Braving COVID risks, Indian volunteers tend to the sick and the dead
Every day after he wraps up the online classes he teaches at a Bengaluru college, Akshay Mandlik puts on his mask, gloves and overalls and heads out to help bury the COVID dead.
The 37-year-old professor of social work is one of many citizen volunteers across India who have stepped up to help families affected by the country’s devastating second wave, often risking their own personal safety.
Mandlik helps grieving relatives find burial spaces, carry the dead and even dig graves when no gravedigger is available.
“I took some time to think about getting involved as I am not vaccinated, but the need of the hour was greater than my own fear,” Mandlik said.
India, the world’s biggest vaccine producer, has fully vaccinated just over 40.9 million people, or only 3.3% of its 1.35 billion population as of Wednesday.
Volunteers say they have been moved to act by desperate pleas for help on social media and in their local communities.
Brothers Murthaza Junaid and Muteeb Zoheb, both well-known motorcycle racers and entrepreneurs, are now volunteering as ambulance drivers in Bengaluru, responding to hundreds of calls every week.
Zoheb, 33, said he and his brother decided to volunteer a month ago after hearing accounts of families being overcharged by professional ambulance services.
With the epicentre of India’s second wave constantly shifting, Bengaluru’s COVID-19 death toll passed 10,000 on Tuesday and its daily number of new infections has overtaken those of Mumbai and New Delhi. More than a third of Bengaluru’s fatalities have occurred so far in May.
Informal groups of volunteers have sprung up, with the likes of IT professionals, investment bankers, estate agents and students working together to locate critical care beds, stocks of Remdesivir, oxygen concentrators or ambulances.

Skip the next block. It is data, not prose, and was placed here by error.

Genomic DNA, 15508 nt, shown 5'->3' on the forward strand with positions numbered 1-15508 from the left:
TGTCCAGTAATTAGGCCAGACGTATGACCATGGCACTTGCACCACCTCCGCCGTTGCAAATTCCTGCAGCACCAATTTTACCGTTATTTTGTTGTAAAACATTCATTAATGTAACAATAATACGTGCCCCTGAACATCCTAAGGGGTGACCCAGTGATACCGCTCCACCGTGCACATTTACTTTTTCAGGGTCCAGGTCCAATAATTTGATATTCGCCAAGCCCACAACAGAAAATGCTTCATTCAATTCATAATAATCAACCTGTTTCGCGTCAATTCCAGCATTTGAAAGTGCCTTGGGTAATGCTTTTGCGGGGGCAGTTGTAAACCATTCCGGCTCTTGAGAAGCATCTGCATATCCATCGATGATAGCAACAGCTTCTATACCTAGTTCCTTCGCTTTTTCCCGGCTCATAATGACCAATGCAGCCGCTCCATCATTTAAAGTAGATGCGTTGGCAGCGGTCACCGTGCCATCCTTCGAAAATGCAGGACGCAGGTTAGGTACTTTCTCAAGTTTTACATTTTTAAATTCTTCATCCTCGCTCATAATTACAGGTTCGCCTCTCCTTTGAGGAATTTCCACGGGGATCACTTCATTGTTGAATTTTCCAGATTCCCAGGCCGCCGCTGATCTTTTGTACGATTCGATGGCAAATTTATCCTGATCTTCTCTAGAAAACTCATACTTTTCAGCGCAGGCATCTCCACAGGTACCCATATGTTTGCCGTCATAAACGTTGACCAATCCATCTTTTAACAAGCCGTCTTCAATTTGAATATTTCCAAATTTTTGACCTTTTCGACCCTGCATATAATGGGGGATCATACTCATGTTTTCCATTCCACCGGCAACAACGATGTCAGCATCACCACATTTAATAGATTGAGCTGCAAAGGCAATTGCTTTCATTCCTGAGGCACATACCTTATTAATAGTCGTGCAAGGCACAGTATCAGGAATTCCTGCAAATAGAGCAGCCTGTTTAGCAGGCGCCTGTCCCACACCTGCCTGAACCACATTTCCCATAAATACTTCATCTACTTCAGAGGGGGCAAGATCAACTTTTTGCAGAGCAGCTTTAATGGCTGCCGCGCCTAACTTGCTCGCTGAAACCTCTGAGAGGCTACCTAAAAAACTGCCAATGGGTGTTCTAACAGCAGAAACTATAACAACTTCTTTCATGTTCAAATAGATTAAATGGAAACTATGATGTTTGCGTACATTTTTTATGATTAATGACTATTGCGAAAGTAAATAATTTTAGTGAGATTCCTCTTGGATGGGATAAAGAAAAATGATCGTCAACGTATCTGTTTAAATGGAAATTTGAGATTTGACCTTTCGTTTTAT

Azmat Mohammed, 44, said he had taken a sabbatical from his job in IT to help full-time, while law student Akshaya 22, said she was balancing classes with her COVID volunteering.
“I believe that if we do good, you get back good,” said Akshaya, who prefers to use only her first name.
“I attend classes and go to the cemetery for burials. I also spend time collaborating with other people to help with ambulances. It is a lot of multi-tasking.”
With the second wave spreading beyond the large cities, similar groups have formed in smaller towns and cities as well.
In Surat in the western state of Gujarat, volunteers at the Khan Trust and Ekta Foundation are working to cremate COVID-infected bodies in the region.
During a wave of deadly Hindu-Muslim riots in 2002, Surat experienced some of the worst violence, but the pandemic has diluted some of the residual hostility between communities, volunteers say.
Sahil Sheikh, in his 20s, said he and his friends have conducted the final rites for nearly 800 people in the past year, of all religions.